By David Minsky
By Jen Mangham
By Bill Wisser
By Laine Doss
By Bill Wisser
By Dana De Greff
By Laine Doss
By Zachary Fagenson
"It's all about balance," my dinner companion, a fellow writer, said to me over cocktails a few evenings ago. She paused to sip her Cuda Red Ale thoughtfully. "Yes," she said, swallowing appreciatively, holding up her pint glass as if to catch and drink the setting sun. "Balance."
My friend was referring to writing, about juggling her corporate and creative lives. But it struck me as she was speaking that the notion of balance is apropos to cooking: Flavors must complement, not overwhelm, each other. And to restaurants: Quality must justify price. An occasional tipping of the scale -- a flawed meal, a dearth (or sudden rush, for that matter) of customers -- might make a successful eatery teeter for a moment or two. But if the restaurant has balance, it will always recover.
South Pointe Seafood House attempts to perform its own brand of balancing act. Located at island's end in South Pointe Park, the nine-year-old restaurant overlooking the rocky, frothy channel of Government Cut used to be Crawdaddy's, a Louisiana-style fish house that was part of the California chain that owns Rusty Pelican. In 1991, Arthur Forgette took over the spot, and he's been making it over ever since: renaming the place after its park setting; selecting executive chef Dana Alan Brizee, who debuted his new pub menu a few months ago; and remodeling the lotsa-wood-and-carpeting lobby to include a microbrewery, installing glistening copper and stainless steel brewing and aging tanks and importing brewmaster Jeff Nelson from California.
Yet despite all the improvements, the 250-seat restaurant still suffers from an identity crisis: part tourist trap, part banquet hall, part brewpub. And it fails to keep its halls filled with merrymakers. When I drink Government Cut Light Ale or Hog Snapper Stout at South Pointe's bar, I usually drink alone, and when I follow that up with a meal in the dining room, I find myself in the sparse company of out-of-towners. I've often wondered how the place stays in business.
I got part of my answer while gazing at the herb garden that nearby elementary school children planted and tend at the side of the two-story building. "Does the chef use the herbs in his dishes?" I asked our server. "No," he said. "But McDonald's just rented it out for a shoot."
McDonald's and others looking for a pretty backdrop may pay the rent. But the real reason South Pointe stays in business as a restaurant is apparent only one day of the week. Because though dinnertime can seem dark and dreary -- the lighting too subdued, the vague scent of mildew in the air intrusive, the service oversolicitous, supplied by waiters who don't have enough to do -- Sunday at noon is the exact opposite: bright with Florida sunshine, elegant but cozy. Intriguing, intertwining aromas of yeasty beer and omelets. Speedboats and water bikes churning through the Cut. And unlimited champagne or mimosas, topped off periodically by pleasant staffers who also replace cutlery and plates as needed. It's the difference between, well, night and day.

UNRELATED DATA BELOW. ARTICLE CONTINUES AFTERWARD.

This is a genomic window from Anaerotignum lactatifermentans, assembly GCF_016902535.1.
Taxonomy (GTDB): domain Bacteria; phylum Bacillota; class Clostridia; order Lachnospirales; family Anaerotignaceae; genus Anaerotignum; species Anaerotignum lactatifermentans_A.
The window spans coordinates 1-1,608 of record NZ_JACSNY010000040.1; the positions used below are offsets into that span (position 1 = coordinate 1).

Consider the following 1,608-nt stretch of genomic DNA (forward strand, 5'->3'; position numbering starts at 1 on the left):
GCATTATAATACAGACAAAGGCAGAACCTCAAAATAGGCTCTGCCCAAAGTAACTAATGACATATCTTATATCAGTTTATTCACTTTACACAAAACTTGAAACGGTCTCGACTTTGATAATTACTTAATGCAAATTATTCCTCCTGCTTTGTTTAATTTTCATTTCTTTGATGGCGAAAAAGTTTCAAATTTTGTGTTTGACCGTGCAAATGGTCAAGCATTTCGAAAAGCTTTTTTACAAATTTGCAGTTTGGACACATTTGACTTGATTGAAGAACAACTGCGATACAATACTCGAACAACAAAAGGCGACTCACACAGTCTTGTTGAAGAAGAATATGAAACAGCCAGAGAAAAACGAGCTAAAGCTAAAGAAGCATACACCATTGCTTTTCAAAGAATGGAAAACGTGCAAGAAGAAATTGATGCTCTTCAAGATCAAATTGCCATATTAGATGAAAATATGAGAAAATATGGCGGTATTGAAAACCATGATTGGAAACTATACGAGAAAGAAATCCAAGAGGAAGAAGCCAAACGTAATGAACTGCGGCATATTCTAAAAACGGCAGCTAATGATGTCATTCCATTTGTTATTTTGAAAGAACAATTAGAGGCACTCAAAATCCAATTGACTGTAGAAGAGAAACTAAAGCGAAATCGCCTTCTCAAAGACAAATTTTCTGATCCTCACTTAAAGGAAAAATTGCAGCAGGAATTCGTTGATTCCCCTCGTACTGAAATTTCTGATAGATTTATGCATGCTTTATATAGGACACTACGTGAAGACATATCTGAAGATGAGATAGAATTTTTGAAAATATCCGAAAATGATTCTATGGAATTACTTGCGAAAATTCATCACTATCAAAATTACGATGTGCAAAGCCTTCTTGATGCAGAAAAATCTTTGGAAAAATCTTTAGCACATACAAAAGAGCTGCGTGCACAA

For $22 per person, brunch is an excellent Sunday activity (and believe me, it could take all day). Brizee sets up rows of chafing dishes filled with brunch-type entrees; trays of salads and baskets of breads; an omelet, waffle, and carving station; and a dessert table. Go with a good appetite and sample everything -- there are no losers here. Even the stuff in the warming pans is beautifully presented and replenished frequently.
Cheese-stuffed artichoke ravioli in cream sauce was al dente but supple, cheese blintzes with peach sauce hot and creamy in the middle and crunchy outside. Bacon and sausage were meaty, cottage fries crisp. A fragrant seafood paella was rich in mussels, calamari, chicken, and chorizo, and accented with a liberal dose of roasted red peppers. The crowning glory, clusters of Dungeness crab legs with garlic butter, were indeed so glorious that they hardly needed the garlicky kick of the condiment.
A bowl of chilled peel-and-eat jumbo shrimp complemented by a zesty cocktail sauce was also a big draw, as were displays of peppered mackerel and smoked salmon. Antipasto platters of rolled Italian meats and cheeses, artichokes, hearts of palm, pepperoncini, and Homestead tomatoes and mozzarella scattered with basil were vivid. And several salads were delicious -- most notably a saffron linguine with mussels and shredded carrots; a salmon-and-new-potato blend with capers and onions; a green Greek salad featuring red onions, pepperoncini, cucumber, plum tomatoes, feta cheese, and an olive vinaigrette; and a Chinese chicken salad with cabbage and a crackling trim of fried wontons.
Bread baskets contained an assortment of wonderful Parker House rolls, croissants, bagels, Danish pastries, and miniature muffins. The carving station featured a roast beef with creamed horseradish sauce and a turkey breast with cranberry-orange relish, both deliciously prepared. A cook flipped four omelets at a time, an entertaining feat. But it was the French toast -- triangles slathered with an amaretto cream, then battered with cornflakes and almonds and fried -- and the palm-size Belgian waffles that held our attention, abetted by a trio of syrups.
The dessert table was a treasure too, from the bowl of strawberries and sidekick of creamy Brie to the finger-length custard eclairs, napoleons, and chocolate cups filled with chocolate or vanilla mousse to the luscious blueberry cheesecake and tart key lime pie. Though I must admit that by the end of the meal downing even one slice of chocolate layer cake was something of a challenge. I couldn't imagine topping all this off with a beer, as I saw some brunchers doing. The mimosas were quite filling enough.